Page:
overland trade, regional road networks are still rather inadequate. The Asian Highway network
now extends through 32 member states and comprises 142,000 km of highways. Although there
are no “missing links” in terms of absence of roads, poor road quality can act as a deterrent for
international transport. For railways, the region as a whole has yet to realize its potential because
of many missing links, which constitute about 9 per cent of the Trans-Asian Railway network.


Countries can make greater use of the Asian Highway and Trans-Asian Railway routes by
improving transport facilitation measures and by investing in intermodal facilities such as dry
ports. Furthermore network externalities can be expanded by connecting initiatives across the
subregions.


Transport is still hampered by many non-physical barriers that lead to excessive delays, high costs
and uncertainties. ESCAP has been urging member countries to accede to seven international
conventions related to land transport facilitation and has prepared a Regional Strategic Framework
for the Facilitation of International Road Transport.


There is further scope for strengthening cooperation between ESCAP and the Asian Development
Bank in the identification and financing of priority transport infrastructure projects, including the
completion of missing links in the Trans-Asian Railway network and upgrading of roads in the
Asian Highway network.


Energy connectivity for energy security


During the next 20 years, Asia-Pacific energy demand is projected to grow annually by 2.4 per
cent. Given the uneven distribution of energy resources among countries, the region clearly has
enormous potential for increasing energy trade. Nevertheless, intraregional energy trade faces a
number of obstacles. The most important one is the lack of infrastructure, which often prevents
countries from accessing even domestic resources. Other impediments include the lack of a
regional agreement setting out consistent rules of trade.


A large number of energy infrastructure projects are planned or under way in the region. Examples
include pipelines to export hydrocarbons from the Russian Federation’s East Siberian and Sakhalin
reserves, ASEAN gas pipelines and power grids, SAARC’s energy ring, and the Turkmenistan-
Afghanistan-Pakistan-India pipeline project.


A region-wide energy cooperation framework could encourage joint investments by buyers and
sellers in subregional power, gas and oil grids. In this respect, the modalities developed for the
previously mentioned intergovernmental agreements on the Asian Highway and on the Trans-
Asia Railway networks could provide useful models for the development of an integrated regional
power grid or “Asian Energy Highway”. Cooperation could also be greatly beneficial for research on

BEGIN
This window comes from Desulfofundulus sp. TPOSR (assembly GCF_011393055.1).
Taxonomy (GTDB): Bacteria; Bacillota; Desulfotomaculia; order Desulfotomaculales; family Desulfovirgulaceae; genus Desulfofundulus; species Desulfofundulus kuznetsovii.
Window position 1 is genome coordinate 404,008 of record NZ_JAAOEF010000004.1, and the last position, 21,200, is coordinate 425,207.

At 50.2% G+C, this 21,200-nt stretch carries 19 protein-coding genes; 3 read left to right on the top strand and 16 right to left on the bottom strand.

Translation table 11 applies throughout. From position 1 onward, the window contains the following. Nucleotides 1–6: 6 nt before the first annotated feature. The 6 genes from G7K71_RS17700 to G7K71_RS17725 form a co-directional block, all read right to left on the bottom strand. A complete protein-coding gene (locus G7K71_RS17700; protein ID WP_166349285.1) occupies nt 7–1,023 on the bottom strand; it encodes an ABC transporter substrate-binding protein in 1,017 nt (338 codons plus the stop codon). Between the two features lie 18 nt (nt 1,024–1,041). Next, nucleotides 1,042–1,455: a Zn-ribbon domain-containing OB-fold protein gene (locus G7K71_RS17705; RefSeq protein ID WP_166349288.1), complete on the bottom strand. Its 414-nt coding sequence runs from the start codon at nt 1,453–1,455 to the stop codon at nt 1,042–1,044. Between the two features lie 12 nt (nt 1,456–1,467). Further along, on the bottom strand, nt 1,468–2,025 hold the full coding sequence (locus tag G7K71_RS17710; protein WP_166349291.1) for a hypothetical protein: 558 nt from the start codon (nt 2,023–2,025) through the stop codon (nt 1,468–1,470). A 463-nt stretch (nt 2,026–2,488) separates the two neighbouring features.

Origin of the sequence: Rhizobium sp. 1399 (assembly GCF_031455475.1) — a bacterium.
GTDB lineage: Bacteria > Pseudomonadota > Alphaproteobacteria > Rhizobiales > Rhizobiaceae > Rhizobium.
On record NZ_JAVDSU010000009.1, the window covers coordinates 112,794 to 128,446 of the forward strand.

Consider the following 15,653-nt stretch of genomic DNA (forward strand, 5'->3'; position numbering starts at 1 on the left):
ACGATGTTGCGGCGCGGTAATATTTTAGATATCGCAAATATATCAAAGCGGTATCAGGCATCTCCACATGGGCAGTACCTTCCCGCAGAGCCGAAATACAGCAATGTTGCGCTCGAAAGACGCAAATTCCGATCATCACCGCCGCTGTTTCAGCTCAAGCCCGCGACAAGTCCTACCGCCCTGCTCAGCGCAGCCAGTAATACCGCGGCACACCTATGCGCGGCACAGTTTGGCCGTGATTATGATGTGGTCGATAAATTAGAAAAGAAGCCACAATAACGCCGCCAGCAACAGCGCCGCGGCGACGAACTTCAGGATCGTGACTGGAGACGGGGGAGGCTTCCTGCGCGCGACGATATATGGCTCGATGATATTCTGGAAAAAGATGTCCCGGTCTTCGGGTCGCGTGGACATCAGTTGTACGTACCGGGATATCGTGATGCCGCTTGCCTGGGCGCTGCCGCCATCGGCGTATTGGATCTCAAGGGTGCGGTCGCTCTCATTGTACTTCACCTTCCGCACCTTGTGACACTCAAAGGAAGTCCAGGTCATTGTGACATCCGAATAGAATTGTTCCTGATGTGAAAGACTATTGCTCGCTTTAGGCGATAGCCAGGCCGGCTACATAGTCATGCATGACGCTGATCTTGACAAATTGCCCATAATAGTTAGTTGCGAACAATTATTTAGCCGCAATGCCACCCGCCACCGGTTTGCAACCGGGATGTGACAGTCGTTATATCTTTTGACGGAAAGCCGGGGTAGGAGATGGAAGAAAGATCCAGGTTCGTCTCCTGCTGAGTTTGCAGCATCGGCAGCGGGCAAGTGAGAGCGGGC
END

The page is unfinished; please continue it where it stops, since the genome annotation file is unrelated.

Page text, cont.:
energy technologies, or for joint exploration ventures by regional energy companies. In addition,
regional cooperation could boost the development, commercialization and dissemination of
energy-efficient technologies. The ministerial-level Asia-Pacific Energy Forum, which is scheduled
to be held in Vladivostok, Russian Federation, in May 2013, could provide the basis for a regional
framework for energy connectivity and trade.


Information and communications technology and digital connectivity


The Asia-Pacific region has been a major beneficiary of the information technology revolution, but
the digital divide prevails in terms of unequal access and affordability of services across countries.




xxv


Information technology services tend to be more expensive in the poorest countries. On average,
less than 20 per cent of people in Asia and the Pacific have access to the Internet. Traffic volumes
on the Internet in the region are expected to continue to increase exponentially both within and
between subregions. The region, therefore, needs to invest in additional terrestrial fibre-optic
cable routes and in the capacity of new Internet hub cities. As these new Internet hubs do not
need to be clustered around the congested megacities of Asia, their establishment could provide
opportunities for more inclusive and geographically balanced development. Overall, the region
still lacks infrastructure commensurate with its growing global influence, or its expected surge in
Internet traffic. This would require more systematic intergovernmental cooperation to provide an
organizing framework for expanding ICT connectivity, including through cooperation in satellite
technology.


Enhancing regional financial cooperation


Asia-Pacific regional cooperation in finance has mostly been confined to mechanisms to provide
short-term liquidity, but much potential remains unexploited. The Asia-Pacific region boasts vast
reserves. However, these reserves are largely invested outside Asia and the Pacific in low-yielding
securities in advanced economies. This can be attributed to the region’s poorly developed regional